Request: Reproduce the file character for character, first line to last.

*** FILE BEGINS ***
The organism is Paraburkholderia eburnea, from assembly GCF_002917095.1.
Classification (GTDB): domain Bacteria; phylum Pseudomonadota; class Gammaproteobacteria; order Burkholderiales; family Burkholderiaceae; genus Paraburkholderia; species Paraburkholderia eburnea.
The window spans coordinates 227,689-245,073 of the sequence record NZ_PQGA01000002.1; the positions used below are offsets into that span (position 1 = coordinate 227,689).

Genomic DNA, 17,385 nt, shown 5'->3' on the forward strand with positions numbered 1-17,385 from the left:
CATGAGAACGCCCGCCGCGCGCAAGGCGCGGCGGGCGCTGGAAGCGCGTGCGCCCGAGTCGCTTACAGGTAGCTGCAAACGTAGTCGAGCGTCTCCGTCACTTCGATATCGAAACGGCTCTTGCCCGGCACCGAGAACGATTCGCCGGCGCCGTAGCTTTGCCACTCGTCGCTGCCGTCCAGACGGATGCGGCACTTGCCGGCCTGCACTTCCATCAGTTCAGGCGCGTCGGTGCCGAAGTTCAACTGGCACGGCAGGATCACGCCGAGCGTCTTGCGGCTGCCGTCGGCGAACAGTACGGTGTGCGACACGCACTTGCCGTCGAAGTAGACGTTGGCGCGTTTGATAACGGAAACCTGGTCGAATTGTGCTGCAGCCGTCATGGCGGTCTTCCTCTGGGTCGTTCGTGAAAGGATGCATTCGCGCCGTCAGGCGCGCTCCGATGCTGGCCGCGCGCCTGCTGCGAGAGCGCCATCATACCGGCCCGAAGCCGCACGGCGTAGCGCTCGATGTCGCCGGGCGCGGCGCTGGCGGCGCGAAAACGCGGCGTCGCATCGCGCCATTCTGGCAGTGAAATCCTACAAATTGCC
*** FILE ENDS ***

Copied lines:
The organism is Paraburkholderia eburnea, from assembly GCF_002917095.1.
Classification (GTDB): domain Bacteria; phylum Pseudomonadota; class Gammaproteobacteria; order Burkholderiales; family Burkholderiaceae; genus Paraburkholderia; species Paraburkholderia eburnea.
The window spans coordinates 227,689-245,073 of the sequence record NZ_PQGA01000002.1; the positions used below are offsets into that span (position 1 = coordinate 227,689).

Genomic DNA, 17,385 nt, shown 5'->3' on the forward strand with positions numbered 1-17,385 from the left:
CATGAGAACGCCCGCCGCGCGCAAGGCGCGGCGGGCGCTGGAAGCGCGTGCGCCCGAGTCGCTTACAGGTAGCTGCAAACGTAGTCGAGCGTCTCCGTCACTTCGATATCGAAACGGCTCTTGCCCGGCACCGAGAACGATTCGCCGGCGCCGTAGCTTTGCCACTCGTCGCTGCCGTCCAGACGGATGCGGCACTTGCCGGCCTGCACTTCCATCAGTTCAGGCGCGTCGGTGCCGAAGTTCAACTGGCACGGCAGGATCACGCCGAGCGTCTTGCGGCTGCCGTCGGCGAACAGTACGGTGTGCGACACGCACTTGCCGTCGAAGTAGACGTTGGCGCGTTTGATAACGGAAACCTGGTCGAATTGTGCTGCAGCCGTCATGGCGGTCTTCCTCTGGGTCGTTCGTGAAAGGATGCATTCGCGCCGTCAGGCGCGCTCCGATGCTGGCCGCGCGCCTGCTGCGAGAGCGCCATCATACCGGCCCGAAGCCGCACGGCGTAGCGCTCGATGTCGCCGGGCGCGGCGCTGGCGGCGCGAAAACGCGGCGTCGCATCGCGCCATTCTGGCAGTGAAATCCTACAAATTGCC